## 03 Feb Beyond Linear Modeling using R (part-1)

Many problems in econometrics are based on the assumption that two (or more) observed variables have linear dependency with each other. However, this is not applicable in every case. Non-linear relations are equally probable. In this series of posts, we will highlight some cases and ways to fit non-linear models using R.

First, we will generate some data for two variables x and y:

# generate data > set.seed(1) > length <- 30 > x <- runif(length) > y <- x^3 + rnorm(length, 0, 0.06) > ds <- data.frame(x = x, y = y) > str(ds) 'data.frame': 30 obs. of 2 variables: $ x: num 0.266 0.372 0.573 0.908 0.202 ... $ y: num 0.016 0.0506 0.2446 0.7984 0.0438 ...

Now we will visualise the dataset in a scatter plot to see the non-linear relationship and also we will draw quadratic, cubic and quartic lines with red, green and yellow colors respectively:

# plotting > plot(y ~ x, main = "Known cubic, with noise") # Add lines > lines(s, y1, col="red", lty=1) > lines(s, y2, col="green", lty=2) > lines(s, y3, col="yellow", , lty=3) # Add a legend > legend("topleft", legend=c("cubic", "quadratic", "quartic"), col=c("red", "green", "yellow"), lty=1:3, cex=0.8, box.lty=1, box.lwd=1)

**Modeling **

Clearly, the relationship between x, y is exponential and can be described by the following mathematical form:

In order to built a model that will appropriately describe the above mathematical formula, we will use the function nls() as follows:

# non-linear modeling > nlmodel <- nls(y ~ I(x^power), data = ds, start = list(power = 1),trace = F) # summary > summary(nlmodel) Formula: y ~ I(x^power) Parameters: Estimate Std. Error t value Pr(>|t|) power 3.0470 0.1188 25.65 <2e-16 *** --- Signif. codes: 0 ‘***’ 0.001 ‘**’ 0.01 ‘*’ 0.05 ‘.’ 0.1 ‘ ’ 1 Residual standard error: 0.04676 on 29 degrees of freedom Number of iterations to convergence: 5 Achieved convergence tolerance: 4.257e-07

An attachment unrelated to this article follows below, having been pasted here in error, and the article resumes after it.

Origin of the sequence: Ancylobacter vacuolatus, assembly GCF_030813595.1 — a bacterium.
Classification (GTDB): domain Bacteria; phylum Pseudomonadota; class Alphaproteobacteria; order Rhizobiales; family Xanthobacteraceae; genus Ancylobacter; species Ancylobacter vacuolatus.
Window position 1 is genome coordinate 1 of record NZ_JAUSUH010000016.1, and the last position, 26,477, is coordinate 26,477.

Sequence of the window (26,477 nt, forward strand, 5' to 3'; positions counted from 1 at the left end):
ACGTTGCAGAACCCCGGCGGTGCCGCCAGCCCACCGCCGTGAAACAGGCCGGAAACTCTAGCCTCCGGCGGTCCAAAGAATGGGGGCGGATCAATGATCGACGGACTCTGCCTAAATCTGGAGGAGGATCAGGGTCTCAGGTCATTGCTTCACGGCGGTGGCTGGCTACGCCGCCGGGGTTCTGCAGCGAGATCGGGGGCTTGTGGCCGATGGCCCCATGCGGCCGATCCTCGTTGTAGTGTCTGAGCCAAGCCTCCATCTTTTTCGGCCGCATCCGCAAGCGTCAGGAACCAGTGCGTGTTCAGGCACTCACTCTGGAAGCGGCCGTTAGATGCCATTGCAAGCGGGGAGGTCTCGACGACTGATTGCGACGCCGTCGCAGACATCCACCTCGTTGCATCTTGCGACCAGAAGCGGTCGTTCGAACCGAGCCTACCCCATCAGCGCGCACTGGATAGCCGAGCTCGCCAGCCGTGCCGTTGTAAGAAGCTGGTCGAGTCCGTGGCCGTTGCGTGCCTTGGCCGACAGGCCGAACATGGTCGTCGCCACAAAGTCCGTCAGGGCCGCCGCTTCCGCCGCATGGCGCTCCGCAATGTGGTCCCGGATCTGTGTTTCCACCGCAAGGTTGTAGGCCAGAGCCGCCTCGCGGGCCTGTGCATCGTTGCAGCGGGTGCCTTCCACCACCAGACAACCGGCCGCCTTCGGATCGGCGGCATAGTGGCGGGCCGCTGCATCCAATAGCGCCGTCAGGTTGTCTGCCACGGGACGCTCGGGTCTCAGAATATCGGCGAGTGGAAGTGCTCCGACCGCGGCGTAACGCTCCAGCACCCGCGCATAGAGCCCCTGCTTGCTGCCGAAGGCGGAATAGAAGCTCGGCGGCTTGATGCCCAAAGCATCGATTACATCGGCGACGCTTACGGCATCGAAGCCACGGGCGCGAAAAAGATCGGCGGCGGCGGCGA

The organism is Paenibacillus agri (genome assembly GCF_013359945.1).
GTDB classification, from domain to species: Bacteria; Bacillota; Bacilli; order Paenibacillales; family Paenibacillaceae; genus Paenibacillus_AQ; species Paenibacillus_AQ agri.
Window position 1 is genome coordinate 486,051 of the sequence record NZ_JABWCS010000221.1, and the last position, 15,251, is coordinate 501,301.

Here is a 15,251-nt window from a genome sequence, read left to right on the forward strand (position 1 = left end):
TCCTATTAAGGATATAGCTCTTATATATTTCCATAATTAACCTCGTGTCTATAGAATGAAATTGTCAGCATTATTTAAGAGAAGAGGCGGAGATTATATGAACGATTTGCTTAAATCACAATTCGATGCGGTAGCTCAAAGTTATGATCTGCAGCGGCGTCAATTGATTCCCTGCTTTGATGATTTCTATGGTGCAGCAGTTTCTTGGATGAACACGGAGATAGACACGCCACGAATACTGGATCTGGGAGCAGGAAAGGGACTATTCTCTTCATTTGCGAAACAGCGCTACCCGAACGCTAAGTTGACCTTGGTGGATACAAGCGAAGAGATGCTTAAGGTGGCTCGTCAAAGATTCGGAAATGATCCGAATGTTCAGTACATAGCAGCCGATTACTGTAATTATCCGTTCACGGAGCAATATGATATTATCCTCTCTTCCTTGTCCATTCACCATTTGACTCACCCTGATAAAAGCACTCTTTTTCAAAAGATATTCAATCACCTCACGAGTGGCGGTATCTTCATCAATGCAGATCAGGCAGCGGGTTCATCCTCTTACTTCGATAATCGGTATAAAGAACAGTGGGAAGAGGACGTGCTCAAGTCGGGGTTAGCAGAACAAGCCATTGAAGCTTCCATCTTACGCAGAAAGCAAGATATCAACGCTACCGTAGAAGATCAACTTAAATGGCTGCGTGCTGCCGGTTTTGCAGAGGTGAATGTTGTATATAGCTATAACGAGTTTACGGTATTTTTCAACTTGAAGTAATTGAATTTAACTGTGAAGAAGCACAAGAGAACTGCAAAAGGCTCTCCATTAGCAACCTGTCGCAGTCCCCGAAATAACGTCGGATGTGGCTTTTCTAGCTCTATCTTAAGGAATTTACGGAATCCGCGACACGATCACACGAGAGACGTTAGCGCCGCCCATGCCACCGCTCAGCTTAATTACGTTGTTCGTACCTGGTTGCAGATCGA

Inspecting the output of the summary() result, we can see that the value of the power is 3.047 ± 0.1188 and is highly significant. The magnitude of the standard error is a measure of uncertainty for the estimated value of the exponent.

Fitting the model obtained above and stored in nlmodel and plotting the lines we have the following graph:

plot(y ~ x, main = "Non-linear model") lines(s, s^3, lty = 2, col = "red") lines(s, predict(nlmodel, list(x = s)), lty = 1, col = "blue") legend("topleft", legend=c("fitted", "cubic"), col=c("blue", "red"), lty=1:2, cex=0.8, box.lty=1, box.lwd=1)

We can see that the fitted model is very close to the cubic model that we used to create the data with the additional noise.

*Goodness of fit*

To examine the goodness of fit of the model, we will calculate R squared, seen in a previous post for linear regression:

# sum of squared error > SSE <- sum(residuals(nlmodel)^2) # total sum of squares > SST <- sum((y - mean(y))^2) # Rsquared > Rsquared <- 1-(SSE/SST)

R squared is calculated at 0.9778 which is a very good result highlighting the overall good performance of the model.

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